You can dissolve a revocable trust by removing assets from the trust, and signing the proper legal document, called a trust dissolution form, which you can find online or hire a lawyer to write for you. You can dissolve an irrevocable trust only under the circumstances set out in your state’s trust law, which commonly include getting permission from all beneficiaries as well as a court. The difficulty of dissolving an irrevocable trust will depend on your state law. An attorney or trustee cannot revoke your trust (unless you have permitted them to do so in the trust agreement).
A grantor might want to revoke their trust if it no longer serves its purpose or if it requires substantial changes that are not worthwhile to make. For example, if your trust beneficiary dies, it may be easier to revoke rather than amend the trust. This article is primarily about how a grantor can revoke their trust; it does not cover how a trustee can close or settle a trust as part of trust administration after the grantor’s death.
How a grantor can dissolve their trust depends on whether it is revocable or irrevocable
To dissolve a revocable trust, you’ll need remove trust assets and create the proper legal document
Dissolving an irrevocable trust is more difficult and requires court approval in some states
How to dissolve a revocable trust
By definition, a revocable trust can be dissolved or closed by the grantor (also known as the settlor or trustor). This flexibility is what makes a revocable trust a useful component of an estate plan.
If you’ve created a revocable living trust, these are the steps you can take to dissolve it:
Remove assets from the trust
Get a revocation form
Sign and notarize the revocation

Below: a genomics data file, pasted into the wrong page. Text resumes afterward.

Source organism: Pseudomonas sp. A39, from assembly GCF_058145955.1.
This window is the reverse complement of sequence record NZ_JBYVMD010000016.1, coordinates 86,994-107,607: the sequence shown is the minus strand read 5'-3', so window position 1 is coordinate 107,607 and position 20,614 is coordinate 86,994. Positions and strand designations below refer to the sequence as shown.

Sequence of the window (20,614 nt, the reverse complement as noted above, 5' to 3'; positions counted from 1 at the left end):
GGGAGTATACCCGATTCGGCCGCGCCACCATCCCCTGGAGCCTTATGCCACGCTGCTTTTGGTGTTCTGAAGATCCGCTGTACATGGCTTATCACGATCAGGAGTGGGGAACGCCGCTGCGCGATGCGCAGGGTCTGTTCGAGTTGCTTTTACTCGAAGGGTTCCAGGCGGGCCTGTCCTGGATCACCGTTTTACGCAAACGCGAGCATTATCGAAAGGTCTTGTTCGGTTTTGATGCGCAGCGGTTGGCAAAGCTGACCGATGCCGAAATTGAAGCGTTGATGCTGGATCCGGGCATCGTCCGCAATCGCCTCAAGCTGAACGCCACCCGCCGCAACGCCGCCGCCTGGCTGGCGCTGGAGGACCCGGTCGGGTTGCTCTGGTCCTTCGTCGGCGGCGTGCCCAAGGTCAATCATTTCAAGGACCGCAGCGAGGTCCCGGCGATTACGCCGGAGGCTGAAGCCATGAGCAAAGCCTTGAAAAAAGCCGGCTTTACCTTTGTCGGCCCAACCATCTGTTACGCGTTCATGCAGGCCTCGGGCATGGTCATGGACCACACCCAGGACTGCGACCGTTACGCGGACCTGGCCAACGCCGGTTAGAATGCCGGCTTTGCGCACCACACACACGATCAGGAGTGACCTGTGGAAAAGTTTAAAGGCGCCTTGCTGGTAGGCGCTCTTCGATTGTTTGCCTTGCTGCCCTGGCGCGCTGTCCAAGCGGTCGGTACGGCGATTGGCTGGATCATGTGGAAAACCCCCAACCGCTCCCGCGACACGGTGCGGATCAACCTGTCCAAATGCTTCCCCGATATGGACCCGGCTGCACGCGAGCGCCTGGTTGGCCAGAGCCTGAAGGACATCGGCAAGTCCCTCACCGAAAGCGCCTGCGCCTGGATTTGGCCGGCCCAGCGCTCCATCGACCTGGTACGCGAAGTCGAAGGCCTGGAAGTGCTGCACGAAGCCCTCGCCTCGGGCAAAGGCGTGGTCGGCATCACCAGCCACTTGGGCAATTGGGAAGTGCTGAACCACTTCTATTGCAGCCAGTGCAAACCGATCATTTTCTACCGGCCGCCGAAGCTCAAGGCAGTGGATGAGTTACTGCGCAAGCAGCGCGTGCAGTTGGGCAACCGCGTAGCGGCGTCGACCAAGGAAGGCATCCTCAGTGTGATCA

Remove assets from the trust
If you want to dissolve your trust, you need to get the trust assets back into your name, similar to when you first set up a trust. If you need to defund the trust, you have to go to the bank and change account ownership from your trust's name (“The John Doe revocable living trust”) to your name (John Doe). For other trust assets, you need to change the names on deeds, titles, or other ownership documents. For example, if you put your house in a trust you need to create a new deed retitling the house from the trust’s name to your name and file it with the recording office.
Get a revocation of trust form
Removing assets from the trust doesn’t change the fact of the trust’s existence. Your trust was established by a trust document, and in order to properly dissolve the trust you need another legal document, called a trust revocation or trust dissolution form. You can find basic trust revocation forms online for free, and these can be all you need if you have a simple trust. If you opened your trust through an online estate planning service, you may want to contact them to ask if they can create a trust revocation form for you. A lawyer can also draw up a revocation of trust form for you, which is likely necessary for more complex trusts.
Related: When should I hire an estate lawyer?
Sign and notarize the revocation document